Katja also worked on the national campaigns for Presidents Reagan in 80 and 84, Bush in 88, 92, 2000 and 2004. While her numerous achievements during her longtime (ongoing) membership on the MOCO Central Committee include running the initial MOCO campaigns for Governor Ehrlich and Governor Hogan, Katja noted that she usually prefers to work behind the scenes and let others be the heroes.
After her retirement from the presidential personnel position earlier this year, Katja mentioned that while she won’t miss getting up at 5:30 am and commuting downtown, she hopes to continue making herself useful for the party.
On occasion, she also recalls a situation more than 30 years ago when her oldest brother, who claimed to be the family boss, came to the U.S. from Germany to visit her after her husband died and also to tell her that her American escapade was over, and she should return to Germany.
Not surprisingly, Katja responded by telling him that “my life is in this country – America has been so good to me – I would never leave.”
Deborah Lambert is a Member of the Republican Central Committee of Montgomery County and Editor of this MCGOP Newsletter.
Judicial Elections: Fifteen Years of Consequences
By former Chairman Alexander A. Bush
Most of us spend little time, if any, thinking about judicial elections. The candidates rarely campaign and the judges appointed by the Governor almost invariably win.
This year could be a tragic exception. For the first time in living memory an unvetted candidate has won the Democratic primary in Montgomery County and earned a spot on the November general election ballot to become a Circuit Court Judge for the next fifteen years.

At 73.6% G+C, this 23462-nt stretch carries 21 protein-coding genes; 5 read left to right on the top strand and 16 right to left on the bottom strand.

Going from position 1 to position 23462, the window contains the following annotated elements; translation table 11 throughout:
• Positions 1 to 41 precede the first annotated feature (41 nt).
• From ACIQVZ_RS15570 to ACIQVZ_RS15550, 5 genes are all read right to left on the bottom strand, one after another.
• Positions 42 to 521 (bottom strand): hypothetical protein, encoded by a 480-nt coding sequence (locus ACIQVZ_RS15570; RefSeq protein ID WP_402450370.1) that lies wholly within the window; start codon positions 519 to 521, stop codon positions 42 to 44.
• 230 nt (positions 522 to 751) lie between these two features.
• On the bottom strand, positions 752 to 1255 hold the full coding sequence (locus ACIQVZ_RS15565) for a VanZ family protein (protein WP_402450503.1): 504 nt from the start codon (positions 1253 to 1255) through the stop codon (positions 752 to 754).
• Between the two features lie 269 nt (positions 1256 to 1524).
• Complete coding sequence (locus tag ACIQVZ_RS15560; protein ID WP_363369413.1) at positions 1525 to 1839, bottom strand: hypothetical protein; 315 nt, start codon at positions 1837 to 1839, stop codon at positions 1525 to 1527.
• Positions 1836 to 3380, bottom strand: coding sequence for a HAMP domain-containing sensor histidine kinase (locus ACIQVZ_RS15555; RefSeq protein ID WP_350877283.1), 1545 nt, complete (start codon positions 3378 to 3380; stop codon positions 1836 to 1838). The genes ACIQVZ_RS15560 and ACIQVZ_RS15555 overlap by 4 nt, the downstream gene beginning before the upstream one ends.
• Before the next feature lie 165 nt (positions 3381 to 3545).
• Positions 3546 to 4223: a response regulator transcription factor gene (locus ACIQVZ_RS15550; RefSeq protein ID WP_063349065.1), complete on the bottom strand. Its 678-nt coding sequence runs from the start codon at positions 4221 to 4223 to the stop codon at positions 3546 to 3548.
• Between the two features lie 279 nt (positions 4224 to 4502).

Back in February I wrote about two of the four “sitting judges” who are supported by Governor Hogan. I include that article again below. But since then the situation has become much more dire. I focused last time on why you should vote for the sitting judges. But this time, we need to talk about why you should vote against their opponent, Marylin Pierre, regardless of your political affiliation.
First, Mrs. Pierre has been determined to be unqualified numerous times by her (mostly Democratic) peers.
Between 2012 and 2017, Ms. Pierre applied for 14 different judicial vacancies in Montgomery County. Her applications were vetted and reviewed by Trial Courts Nominating Commissions appointed by a Democrat (Governor O’Malley) and by a Republican (Governor Hogan). She was rejected by Gov. O’Malley’s Commissions 8 times, and by Gov. Hogan’s Commissions 6 times. Having been rejected for 14 positions, she no longer applies.
Second, Mrs. Pierre has shown that she is willing to say anything to win, betraying her lack of any real underlying principles.
On June 1, 2020, Ms. Pierre tweeted: “As for the others 3 [Minneapolis] officers, ‘Lock em up’ and then the burden is on them to prove that they are not guilty of ‘contributory negligence and involuntary manslaughter.’ ‘Cops are not immune’ from arrests.”
Does Mrs. Pierre really not understand that the principle of innocent until proven guilty protects all criminal defendants, regardless of who they are and what crimes they are charged with? Additionally, “contributory negligence” is (1) a defense to certain (2) civil tort claims, not a crime. Does Mrs. Pierre not understand this basic legal principle?
And on May 30, 2020, Mrs. Pierre tweeted her criticism of the sitting judges for not commenting on social media about the George Floyd case.
Is Mrs. Pierre unaware that the rules governing judicial conduct in Maryland specifically prohibits judges from commenting on pending or impending cases in any court? Or was she cynically taking advantage of the rules? Either way, it’s not good.